Either that film idea or the children’s book. He could get a lot done in the next few hours. Then go for a run.

He pulled up at his flat and parked the bike. Right then, time to get down to it.

First, lunch. Hmm, well he only really had cheese and bread in the flat so he’d just have a sandwich. Not that healthy really. Oh he had Coke in the fridge, so he had a glass of that.

He opened the windows of the flat, knocking over a plant pot as he did so. He’d clean that up later.

He sat down with his lunch and put the TV on and switched it to the Chromecast and put on the highlights of the football match from last night. Just while he ate lunch. Something to do, it’s boring just to eat.

He fired up the laptop. Oh, Football Manager is still running from last night. Well, it won’t harm just to play a quick game on that. He needed to save Hearts from relegation from the Scottish Premier League (it’s the 2025 season and he needed a job on the side from the Scotland manager job).

Just a quick game while he ate lunch.

He finished lunch and he noticed he was still playing. He had also fallen into a YouTube Hole, with the match highlights progressing to the post match interviews, to the post match analysis from pundits and then to ‘Three Lions.’ He drank more Coke.

He played more Football Manager. There was actually only a few games until the end of the season, so really he ought to confirm safety before doing anything, or he’d just think about that.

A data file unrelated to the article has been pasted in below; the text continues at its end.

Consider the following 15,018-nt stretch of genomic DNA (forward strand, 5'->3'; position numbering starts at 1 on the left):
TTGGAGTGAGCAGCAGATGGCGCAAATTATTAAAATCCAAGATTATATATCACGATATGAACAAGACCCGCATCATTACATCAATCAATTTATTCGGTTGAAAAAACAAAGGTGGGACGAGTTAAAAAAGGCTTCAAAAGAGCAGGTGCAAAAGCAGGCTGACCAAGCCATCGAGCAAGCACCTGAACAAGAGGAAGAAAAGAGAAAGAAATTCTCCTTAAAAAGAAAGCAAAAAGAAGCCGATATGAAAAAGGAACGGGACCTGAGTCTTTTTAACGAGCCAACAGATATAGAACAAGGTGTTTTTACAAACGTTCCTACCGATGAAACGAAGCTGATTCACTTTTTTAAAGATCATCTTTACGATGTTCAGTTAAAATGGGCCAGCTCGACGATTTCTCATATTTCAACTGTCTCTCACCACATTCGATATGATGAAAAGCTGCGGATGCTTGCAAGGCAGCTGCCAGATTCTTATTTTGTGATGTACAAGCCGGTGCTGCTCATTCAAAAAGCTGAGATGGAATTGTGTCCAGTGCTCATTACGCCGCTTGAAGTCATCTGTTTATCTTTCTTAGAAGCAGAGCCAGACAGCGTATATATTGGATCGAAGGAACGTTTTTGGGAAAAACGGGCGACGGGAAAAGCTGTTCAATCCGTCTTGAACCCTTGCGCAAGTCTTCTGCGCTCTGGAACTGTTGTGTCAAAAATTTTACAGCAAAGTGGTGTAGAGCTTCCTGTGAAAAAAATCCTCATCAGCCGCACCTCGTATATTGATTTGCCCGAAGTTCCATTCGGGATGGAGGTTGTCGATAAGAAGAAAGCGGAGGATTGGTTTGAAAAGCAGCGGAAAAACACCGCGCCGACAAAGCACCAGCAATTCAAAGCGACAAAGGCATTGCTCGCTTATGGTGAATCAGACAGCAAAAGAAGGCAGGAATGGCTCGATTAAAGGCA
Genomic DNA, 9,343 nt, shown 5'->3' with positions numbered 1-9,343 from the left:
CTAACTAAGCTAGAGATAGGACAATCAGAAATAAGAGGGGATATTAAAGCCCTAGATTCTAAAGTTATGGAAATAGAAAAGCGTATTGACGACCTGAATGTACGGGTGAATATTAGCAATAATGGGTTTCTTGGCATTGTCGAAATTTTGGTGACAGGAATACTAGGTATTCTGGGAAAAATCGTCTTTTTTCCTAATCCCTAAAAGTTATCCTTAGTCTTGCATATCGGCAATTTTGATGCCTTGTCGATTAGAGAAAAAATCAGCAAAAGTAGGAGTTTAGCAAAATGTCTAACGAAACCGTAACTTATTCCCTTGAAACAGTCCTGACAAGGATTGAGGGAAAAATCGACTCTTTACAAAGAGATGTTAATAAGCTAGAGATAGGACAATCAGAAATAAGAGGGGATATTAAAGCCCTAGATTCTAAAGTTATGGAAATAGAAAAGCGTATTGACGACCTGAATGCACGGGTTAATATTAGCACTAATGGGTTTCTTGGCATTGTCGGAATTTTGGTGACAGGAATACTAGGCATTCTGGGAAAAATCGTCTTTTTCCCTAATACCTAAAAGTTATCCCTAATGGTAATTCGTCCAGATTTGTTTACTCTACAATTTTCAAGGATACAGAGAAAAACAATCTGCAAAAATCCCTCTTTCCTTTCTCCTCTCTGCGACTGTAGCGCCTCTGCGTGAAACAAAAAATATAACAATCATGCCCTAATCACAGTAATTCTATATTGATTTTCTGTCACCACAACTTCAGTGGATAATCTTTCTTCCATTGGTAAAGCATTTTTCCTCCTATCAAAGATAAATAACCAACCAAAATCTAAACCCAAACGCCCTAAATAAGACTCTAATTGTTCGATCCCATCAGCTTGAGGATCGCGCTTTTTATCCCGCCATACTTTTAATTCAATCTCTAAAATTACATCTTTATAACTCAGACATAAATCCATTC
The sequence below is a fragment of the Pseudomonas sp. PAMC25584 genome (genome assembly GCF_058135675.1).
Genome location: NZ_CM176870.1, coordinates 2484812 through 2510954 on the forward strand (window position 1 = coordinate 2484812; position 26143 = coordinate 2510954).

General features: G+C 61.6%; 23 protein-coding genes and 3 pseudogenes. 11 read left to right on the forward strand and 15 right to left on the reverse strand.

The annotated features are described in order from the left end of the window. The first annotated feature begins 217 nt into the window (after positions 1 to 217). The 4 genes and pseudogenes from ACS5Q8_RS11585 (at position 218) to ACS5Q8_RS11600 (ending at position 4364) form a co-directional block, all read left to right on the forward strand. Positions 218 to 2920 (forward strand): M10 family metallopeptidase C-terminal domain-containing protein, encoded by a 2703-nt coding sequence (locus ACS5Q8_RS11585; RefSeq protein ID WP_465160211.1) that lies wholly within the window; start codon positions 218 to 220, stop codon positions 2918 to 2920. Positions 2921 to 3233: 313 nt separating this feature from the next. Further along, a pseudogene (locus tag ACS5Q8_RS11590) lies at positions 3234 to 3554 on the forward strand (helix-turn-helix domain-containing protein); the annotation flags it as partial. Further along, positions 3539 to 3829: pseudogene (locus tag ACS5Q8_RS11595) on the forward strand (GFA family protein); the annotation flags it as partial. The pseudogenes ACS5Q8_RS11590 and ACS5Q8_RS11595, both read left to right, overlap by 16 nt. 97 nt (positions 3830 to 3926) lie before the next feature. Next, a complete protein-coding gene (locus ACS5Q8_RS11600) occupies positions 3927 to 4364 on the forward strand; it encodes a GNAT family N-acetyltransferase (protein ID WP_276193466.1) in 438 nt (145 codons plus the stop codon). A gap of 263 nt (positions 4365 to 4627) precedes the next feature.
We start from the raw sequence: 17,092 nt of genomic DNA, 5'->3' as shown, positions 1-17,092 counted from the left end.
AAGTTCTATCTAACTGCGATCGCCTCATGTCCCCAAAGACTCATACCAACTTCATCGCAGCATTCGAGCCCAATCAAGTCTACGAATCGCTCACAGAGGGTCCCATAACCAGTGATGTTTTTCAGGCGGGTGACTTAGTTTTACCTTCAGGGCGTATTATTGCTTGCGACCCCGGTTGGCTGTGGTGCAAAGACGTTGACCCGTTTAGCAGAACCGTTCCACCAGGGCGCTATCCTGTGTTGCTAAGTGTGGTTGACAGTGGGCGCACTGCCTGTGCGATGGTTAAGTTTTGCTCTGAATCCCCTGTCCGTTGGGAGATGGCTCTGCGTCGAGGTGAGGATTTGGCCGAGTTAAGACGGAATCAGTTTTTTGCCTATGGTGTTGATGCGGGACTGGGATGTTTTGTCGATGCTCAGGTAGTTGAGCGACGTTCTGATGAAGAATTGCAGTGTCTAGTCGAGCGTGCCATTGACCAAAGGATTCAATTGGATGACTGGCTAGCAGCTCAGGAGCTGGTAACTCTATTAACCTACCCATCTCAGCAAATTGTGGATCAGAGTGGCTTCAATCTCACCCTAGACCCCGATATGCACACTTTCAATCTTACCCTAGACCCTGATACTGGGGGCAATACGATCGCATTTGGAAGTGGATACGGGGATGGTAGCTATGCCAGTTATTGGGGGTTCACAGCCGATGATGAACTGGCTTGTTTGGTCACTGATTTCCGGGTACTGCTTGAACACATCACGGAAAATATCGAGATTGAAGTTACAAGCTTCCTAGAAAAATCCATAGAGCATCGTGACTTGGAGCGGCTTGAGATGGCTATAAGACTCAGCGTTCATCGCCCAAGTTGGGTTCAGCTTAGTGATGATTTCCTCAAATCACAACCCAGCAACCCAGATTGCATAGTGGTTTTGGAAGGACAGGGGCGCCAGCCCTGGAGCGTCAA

After winning the final game of the season to ensure survival, he just wanted to list a few players and make some offers for replacements. He’d still have time to do a bit of writing and a short run. And then tidy up the house. He drank more Coke.

He played more Football Manager and reasoned to himself that he might as well get the team completely ready for the new season so he could sleep easily tonight, he’d drunk loads of Coke, so it probably wasn’t a good idea to go running feeling all gassy.

Then his girlfriend came home from work. “What did you today?” she asked.

“I went to my Danish class and, er, did some admin stuff,” he half-lied.

“I see the kitchen is messy and the windowsill has soil on it.”

He left this comment to hang in the air, neither contradicted nor confirmed.

He played Football Manager a bit more and had the last of the Coke.

Later, he would write a blog post about his afternoon, as if this would somehow absolve him of his guilt.

What a twat.


Five Things You Should Actually Do in Copenhagen

This article, as well as being the kind of keyword-rich SEO man’s dream, is intended as a bit of an alternative guide to being a tourist in Copenhagen.

When I show people from the UK around the city, I’m conscious that there aren’t as many BIG ATTRACTIONS as in London or New York, for example.

It’s not a place where you tick off various monuments off your list, really. People get terribly disappointed how Little the Little Mermaid is.